My blog is nearly three years old, I can hardly believe it. But the whole reason I’ve made it this far is because of you! I really appreciate all the support I’ve received through the years. Whether you’ve followed my blog, like and comment on my posts, or just stop by every once in a while, thank you. It really means a lot.
Here are a few things I’ve learned along the way.
1. Write about what you love.
We all write for different reasons. I wanted to connect with other introverts and highly sensitive people (and anyone who stops by). I also wanted to share my experiences and lessons in the hopes that I could make someone else’s journey a bit easier. Some write as a way to process their thoughts and feelings. Some write to share their expertise. When you write about things you love, or that are close to you, your sincerity shines through. Writing then becomes enjoyable, rather than an obligation.
2. Connect with others.
I started writing to connect with others. To know that I’m not alone in my experiences is incredibly encouraging. To gain the wisdom of those who have figured out things I’m still struggling with has been so valuable. I’ve been completely blown away by the warmth of the community here and I’m grateful for all the connections I’ve gained. As an introvert, being able to connect with people online, without the overwhelm of in-person interaction, is pretty awesome.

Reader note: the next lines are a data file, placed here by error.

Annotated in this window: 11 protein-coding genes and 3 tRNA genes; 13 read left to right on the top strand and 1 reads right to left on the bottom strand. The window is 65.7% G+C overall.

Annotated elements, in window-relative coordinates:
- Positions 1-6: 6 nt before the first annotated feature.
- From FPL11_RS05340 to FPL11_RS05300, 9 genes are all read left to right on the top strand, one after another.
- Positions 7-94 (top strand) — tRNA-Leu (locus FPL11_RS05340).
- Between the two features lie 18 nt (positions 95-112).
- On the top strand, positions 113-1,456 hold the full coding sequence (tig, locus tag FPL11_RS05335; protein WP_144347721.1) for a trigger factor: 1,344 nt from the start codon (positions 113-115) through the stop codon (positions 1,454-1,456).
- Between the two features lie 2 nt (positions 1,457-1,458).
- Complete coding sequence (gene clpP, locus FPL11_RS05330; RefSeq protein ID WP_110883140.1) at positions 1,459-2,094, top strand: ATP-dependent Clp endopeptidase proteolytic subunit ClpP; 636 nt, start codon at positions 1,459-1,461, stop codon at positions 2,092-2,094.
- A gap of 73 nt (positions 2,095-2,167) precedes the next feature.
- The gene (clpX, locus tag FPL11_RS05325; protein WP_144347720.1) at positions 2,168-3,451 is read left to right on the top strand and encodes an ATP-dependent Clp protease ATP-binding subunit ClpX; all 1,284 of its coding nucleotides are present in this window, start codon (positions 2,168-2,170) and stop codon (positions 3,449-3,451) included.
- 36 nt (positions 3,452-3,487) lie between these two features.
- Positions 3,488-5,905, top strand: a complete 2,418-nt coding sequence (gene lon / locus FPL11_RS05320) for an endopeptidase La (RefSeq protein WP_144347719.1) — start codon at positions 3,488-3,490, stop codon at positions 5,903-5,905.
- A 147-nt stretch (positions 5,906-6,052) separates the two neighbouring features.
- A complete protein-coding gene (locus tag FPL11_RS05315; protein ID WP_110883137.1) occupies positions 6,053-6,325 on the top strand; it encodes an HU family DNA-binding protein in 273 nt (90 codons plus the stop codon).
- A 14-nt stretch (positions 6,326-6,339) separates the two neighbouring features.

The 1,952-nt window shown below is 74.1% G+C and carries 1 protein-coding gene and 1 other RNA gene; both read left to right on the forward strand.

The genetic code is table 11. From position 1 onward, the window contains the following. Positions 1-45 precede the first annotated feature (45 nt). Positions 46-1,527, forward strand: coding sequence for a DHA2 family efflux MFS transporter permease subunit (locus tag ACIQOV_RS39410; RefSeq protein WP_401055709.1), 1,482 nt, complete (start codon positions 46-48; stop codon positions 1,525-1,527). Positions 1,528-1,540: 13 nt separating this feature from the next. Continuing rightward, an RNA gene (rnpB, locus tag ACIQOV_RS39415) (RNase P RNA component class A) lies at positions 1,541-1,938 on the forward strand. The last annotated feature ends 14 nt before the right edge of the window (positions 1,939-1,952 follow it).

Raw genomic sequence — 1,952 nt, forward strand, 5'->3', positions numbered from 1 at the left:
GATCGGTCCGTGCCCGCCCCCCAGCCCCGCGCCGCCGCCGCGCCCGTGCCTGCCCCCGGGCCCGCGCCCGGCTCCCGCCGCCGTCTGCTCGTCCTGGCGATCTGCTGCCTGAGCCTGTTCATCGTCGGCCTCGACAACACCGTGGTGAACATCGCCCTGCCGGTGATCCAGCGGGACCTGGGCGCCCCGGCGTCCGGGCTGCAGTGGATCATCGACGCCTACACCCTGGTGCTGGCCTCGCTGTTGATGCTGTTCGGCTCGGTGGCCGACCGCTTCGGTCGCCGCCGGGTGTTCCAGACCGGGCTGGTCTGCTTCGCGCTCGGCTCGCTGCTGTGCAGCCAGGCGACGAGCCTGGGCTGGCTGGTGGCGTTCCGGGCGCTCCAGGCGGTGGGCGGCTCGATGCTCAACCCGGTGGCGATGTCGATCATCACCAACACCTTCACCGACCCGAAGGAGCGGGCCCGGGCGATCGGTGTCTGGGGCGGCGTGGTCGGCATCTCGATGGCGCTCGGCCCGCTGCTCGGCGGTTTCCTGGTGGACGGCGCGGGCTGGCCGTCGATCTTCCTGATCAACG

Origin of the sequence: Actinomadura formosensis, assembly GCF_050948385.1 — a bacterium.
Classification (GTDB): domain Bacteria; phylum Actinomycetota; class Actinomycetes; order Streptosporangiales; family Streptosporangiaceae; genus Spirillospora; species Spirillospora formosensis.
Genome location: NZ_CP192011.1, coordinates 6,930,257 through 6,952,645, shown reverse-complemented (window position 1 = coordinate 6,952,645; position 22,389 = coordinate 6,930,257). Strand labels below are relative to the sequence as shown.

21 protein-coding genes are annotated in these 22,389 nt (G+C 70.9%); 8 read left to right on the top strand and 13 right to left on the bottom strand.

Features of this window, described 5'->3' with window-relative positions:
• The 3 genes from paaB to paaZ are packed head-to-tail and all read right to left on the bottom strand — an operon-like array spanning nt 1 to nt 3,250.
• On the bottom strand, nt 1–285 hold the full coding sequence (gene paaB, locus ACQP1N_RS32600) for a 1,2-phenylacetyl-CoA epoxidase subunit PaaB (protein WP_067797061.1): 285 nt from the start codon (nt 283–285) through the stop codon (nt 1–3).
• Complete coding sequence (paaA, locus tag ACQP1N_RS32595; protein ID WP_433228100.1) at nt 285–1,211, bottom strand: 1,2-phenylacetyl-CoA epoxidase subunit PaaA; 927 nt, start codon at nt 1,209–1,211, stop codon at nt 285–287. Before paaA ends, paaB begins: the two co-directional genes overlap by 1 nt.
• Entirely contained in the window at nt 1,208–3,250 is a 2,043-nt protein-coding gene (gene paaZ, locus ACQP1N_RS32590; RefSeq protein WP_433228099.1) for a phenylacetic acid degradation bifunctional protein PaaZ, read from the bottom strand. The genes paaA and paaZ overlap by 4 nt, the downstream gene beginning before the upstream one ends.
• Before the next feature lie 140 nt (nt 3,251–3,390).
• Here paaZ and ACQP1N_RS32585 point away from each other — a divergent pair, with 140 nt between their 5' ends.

3. Have fun.
Blogging should be enjoyable. Have fun with it. Experiment with different kinds of posts and figure out what you like writing. Try out personal posts, short stories, opinion pieces, quotes, pictures, tag posts, etc. Write the things you want to write. Not the things you think other people want to read.